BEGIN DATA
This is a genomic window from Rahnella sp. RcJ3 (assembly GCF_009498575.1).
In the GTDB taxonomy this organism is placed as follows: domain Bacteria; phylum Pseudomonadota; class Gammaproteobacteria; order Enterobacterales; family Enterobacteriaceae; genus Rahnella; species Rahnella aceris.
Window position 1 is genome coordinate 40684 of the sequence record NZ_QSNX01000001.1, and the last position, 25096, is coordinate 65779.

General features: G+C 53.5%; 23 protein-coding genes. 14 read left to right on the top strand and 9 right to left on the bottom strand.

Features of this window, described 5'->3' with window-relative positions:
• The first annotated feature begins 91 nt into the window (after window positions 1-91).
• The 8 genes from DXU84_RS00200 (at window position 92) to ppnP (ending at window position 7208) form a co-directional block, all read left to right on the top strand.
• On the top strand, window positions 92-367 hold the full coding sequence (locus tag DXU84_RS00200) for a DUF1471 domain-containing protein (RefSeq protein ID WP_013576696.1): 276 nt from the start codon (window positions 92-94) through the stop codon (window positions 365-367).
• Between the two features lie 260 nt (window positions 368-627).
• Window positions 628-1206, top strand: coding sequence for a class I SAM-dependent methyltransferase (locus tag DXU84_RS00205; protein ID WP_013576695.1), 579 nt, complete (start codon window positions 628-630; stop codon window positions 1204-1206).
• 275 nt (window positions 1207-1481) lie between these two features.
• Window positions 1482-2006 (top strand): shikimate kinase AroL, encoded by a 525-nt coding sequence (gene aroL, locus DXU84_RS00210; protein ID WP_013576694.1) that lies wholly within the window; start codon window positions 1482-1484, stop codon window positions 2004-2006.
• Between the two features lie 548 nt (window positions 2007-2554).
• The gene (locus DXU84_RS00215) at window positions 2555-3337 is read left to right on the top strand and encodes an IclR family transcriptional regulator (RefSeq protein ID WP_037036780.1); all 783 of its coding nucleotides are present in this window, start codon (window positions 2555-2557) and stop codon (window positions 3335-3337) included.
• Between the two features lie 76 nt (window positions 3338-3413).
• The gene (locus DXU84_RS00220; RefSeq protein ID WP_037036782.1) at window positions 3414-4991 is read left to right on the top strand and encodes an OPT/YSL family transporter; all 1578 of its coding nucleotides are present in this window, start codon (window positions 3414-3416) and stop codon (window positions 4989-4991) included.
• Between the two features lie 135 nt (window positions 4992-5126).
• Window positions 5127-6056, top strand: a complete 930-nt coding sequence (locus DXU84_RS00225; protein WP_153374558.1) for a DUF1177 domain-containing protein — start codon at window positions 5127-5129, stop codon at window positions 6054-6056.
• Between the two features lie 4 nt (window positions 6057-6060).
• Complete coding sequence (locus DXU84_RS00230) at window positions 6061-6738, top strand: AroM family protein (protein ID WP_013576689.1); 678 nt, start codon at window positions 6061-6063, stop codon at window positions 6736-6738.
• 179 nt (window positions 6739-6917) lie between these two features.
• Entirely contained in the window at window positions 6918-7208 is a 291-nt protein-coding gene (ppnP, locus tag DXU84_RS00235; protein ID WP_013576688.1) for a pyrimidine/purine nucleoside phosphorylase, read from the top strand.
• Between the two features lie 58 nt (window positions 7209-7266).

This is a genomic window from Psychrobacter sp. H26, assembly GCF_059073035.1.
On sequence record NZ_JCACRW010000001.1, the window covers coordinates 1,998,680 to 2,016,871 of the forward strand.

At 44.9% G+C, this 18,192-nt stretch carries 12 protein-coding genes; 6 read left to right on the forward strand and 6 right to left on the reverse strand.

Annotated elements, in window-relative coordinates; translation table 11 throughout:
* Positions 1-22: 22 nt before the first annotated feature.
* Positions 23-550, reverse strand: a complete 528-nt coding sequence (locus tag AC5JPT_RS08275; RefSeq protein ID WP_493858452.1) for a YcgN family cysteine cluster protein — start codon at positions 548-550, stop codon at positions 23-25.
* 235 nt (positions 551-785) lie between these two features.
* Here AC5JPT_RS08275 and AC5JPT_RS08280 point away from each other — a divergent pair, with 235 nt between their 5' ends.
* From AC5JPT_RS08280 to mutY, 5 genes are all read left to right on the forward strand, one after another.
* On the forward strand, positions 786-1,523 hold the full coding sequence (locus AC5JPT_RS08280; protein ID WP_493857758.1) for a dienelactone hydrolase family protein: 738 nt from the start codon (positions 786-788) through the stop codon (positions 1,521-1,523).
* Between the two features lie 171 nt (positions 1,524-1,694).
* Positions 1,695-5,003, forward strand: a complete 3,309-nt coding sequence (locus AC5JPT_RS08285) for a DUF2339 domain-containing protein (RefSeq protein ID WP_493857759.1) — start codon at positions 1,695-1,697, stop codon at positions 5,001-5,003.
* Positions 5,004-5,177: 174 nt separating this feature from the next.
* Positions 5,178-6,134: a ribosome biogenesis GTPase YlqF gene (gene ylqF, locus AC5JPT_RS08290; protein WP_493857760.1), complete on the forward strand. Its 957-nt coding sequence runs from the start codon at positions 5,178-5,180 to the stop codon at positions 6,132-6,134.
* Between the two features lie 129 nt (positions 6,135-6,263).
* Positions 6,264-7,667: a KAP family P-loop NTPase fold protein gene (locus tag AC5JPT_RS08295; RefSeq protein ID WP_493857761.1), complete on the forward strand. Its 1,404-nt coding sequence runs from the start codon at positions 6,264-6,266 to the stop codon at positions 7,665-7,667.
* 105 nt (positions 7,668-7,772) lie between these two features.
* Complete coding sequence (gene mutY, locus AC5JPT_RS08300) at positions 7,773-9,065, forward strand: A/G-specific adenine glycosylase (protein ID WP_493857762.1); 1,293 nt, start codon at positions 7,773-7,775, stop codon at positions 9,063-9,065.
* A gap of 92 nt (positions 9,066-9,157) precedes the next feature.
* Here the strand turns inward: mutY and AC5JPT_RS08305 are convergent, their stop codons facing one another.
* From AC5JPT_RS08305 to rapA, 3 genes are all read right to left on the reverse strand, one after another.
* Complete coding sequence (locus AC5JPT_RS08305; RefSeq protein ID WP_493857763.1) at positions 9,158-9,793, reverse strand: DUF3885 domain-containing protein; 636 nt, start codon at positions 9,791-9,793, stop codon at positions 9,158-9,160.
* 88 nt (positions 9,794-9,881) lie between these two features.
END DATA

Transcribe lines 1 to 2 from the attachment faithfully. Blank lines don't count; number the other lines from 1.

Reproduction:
This is a genomic window from Rahnella sp. RcJ3 (assembly GCF_009498575.1).
In the GTDB taxonomy this organism is placed as follows: domain Bacteria; phylum Pseudomonadota; class Gammaproteobacteria; order Enterobacterales; family Enterobacteriaceae; genus Rahnella; species Rahnella aceris.